Jealousy Can Drive Some to Problem Drinking, Study Suggests
Researchers say findings could help identify people at risk for alcholism
TUESDAY, July 28, 2015 (HealthDay News) -- Intense jealousy may trigger drinking problems, a new study suggests.
The researchers found that those whose self-esteem was dependent on their relationships were more likely to turn to alcohol if they became jealous. However, the study did not prove that jealousy caused drinking.
But the findings might help identify people at risk for alcoholism, according to the authors of the study, which will be published in the October issue of the journal Addictive Behaviors.
"We all experience feelings of jealousy to some degree; many people are in relationships that are less than ideal, and use alcohol for different reasons," study author Angelo DiBello said in a journal news release. DiBello is with the psychology department at the University of Houston.
"Romantic jealousy is a shared human experience, but very little work has looked at how it is related to alcohol use, misuse and associated problems. This research helps to highlight the associations between these factors and show how our emotions, thoughts, and behaviors are related in potentially harmful ways," he explained.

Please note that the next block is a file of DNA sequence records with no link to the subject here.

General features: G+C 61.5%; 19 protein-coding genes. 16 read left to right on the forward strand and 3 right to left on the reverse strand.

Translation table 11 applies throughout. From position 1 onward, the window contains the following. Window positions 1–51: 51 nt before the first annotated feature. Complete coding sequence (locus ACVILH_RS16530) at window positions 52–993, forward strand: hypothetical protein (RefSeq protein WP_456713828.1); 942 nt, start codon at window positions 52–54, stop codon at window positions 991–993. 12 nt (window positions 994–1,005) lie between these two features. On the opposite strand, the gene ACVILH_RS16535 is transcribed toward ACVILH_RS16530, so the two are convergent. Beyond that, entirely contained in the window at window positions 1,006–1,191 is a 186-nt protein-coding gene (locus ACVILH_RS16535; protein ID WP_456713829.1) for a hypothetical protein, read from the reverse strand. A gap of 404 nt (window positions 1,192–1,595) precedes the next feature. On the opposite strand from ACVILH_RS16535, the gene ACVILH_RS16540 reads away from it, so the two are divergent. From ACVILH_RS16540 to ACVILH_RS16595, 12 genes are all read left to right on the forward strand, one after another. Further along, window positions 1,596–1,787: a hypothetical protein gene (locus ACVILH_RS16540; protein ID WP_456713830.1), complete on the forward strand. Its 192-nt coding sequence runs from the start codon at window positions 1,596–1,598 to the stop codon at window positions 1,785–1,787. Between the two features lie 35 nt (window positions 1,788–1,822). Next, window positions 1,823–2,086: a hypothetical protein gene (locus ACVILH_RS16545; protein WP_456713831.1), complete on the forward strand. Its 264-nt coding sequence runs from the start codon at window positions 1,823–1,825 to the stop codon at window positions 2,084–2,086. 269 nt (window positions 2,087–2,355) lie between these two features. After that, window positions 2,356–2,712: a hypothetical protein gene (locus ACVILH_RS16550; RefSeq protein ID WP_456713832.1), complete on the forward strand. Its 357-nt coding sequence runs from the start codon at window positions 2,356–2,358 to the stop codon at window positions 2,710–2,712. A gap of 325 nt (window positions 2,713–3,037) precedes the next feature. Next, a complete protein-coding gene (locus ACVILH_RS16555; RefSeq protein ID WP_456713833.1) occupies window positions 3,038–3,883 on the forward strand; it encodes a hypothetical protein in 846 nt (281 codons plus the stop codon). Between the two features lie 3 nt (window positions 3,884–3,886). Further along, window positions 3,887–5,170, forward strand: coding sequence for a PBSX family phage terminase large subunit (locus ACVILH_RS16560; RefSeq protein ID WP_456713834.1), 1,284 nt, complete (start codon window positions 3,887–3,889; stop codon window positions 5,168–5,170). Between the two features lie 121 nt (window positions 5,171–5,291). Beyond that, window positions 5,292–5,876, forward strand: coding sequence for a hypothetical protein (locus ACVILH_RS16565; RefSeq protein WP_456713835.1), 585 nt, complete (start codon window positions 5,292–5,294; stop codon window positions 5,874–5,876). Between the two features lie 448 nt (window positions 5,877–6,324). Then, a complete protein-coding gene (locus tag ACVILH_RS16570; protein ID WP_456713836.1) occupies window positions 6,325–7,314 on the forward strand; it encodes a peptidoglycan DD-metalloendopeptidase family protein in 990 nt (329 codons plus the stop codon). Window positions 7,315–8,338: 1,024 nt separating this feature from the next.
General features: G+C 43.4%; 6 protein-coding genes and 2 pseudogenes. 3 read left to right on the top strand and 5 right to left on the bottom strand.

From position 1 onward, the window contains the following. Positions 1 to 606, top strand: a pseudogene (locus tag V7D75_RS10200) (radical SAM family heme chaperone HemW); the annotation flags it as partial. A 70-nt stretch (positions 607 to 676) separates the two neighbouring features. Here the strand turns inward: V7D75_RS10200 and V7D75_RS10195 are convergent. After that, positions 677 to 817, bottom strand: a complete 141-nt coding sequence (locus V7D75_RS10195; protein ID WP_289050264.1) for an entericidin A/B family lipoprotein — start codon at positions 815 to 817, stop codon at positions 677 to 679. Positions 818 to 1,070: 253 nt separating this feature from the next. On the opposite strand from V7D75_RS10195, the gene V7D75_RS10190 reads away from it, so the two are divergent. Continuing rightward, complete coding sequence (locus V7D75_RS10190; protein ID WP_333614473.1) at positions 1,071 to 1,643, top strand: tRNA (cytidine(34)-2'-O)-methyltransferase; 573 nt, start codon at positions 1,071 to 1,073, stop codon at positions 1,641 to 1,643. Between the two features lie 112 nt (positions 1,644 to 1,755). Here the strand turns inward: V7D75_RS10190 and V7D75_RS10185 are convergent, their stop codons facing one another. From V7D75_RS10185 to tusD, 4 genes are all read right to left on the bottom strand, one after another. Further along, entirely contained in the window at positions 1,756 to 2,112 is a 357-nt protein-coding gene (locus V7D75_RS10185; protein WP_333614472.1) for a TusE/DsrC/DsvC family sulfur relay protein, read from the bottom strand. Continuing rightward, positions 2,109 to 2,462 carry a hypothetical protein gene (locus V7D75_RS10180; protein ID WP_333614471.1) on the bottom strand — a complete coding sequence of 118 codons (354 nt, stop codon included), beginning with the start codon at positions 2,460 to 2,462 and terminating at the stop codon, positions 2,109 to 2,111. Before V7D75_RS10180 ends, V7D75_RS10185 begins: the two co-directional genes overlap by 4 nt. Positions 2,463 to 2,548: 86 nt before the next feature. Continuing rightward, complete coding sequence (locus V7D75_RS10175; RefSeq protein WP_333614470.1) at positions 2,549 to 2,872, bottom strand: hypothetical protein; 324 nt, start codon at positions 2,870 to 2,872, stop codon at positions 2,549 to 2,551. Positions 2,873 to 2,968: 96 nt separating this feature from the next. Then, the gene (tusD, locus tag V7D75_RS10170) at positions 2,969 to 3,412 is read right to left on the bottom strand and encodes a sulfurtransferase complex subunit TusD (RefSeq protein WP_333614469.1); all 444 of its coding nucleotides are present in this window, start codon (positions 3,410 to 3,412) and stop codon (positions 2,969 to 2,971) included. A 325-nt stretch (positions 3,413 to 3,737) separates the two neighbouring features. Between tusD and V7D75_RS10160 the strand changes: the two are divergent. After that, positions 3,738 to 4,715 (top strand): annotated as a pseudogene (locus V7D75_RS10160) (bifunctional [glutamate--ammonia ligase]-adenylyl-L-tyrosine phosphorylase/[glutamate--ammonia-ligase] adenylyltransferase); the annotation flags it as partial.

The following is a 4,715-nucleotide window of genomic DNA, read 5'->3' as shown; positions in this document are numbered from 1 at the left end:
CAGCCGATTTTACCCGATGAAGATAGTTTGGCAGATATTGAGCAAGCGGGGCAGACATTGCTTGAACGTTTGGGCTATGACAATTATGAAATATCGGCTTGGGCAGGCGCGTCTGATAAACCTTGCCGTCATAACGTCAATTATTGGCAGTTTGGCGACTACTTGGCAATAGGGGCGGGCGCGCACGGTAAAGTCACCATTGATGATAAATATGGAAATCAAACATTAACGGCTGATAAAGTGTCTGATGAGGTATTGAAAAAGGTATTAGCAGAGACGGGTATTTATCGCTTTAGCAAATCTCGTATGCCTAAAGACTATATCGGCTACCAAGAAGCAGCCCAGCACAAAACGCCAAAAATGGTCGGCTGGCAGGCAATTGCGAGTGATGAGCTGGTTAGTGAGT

"Ultimately, I hope to use findings like these to support the development of prevention and intervention efforts among individuals who may struggle with alcohol, self-esteem and relationship issues," DiBello concluded.
The study included 277 American university students who were asked about their romantic relationships and drinking habits.
Excessive drinking is the third leading cause of preventable death in the United States, accounting for 10 percent of deaths among working-age adults, or about 88,000 deaths a year.
The U.S. National Institutes of Health has more about drinking problems.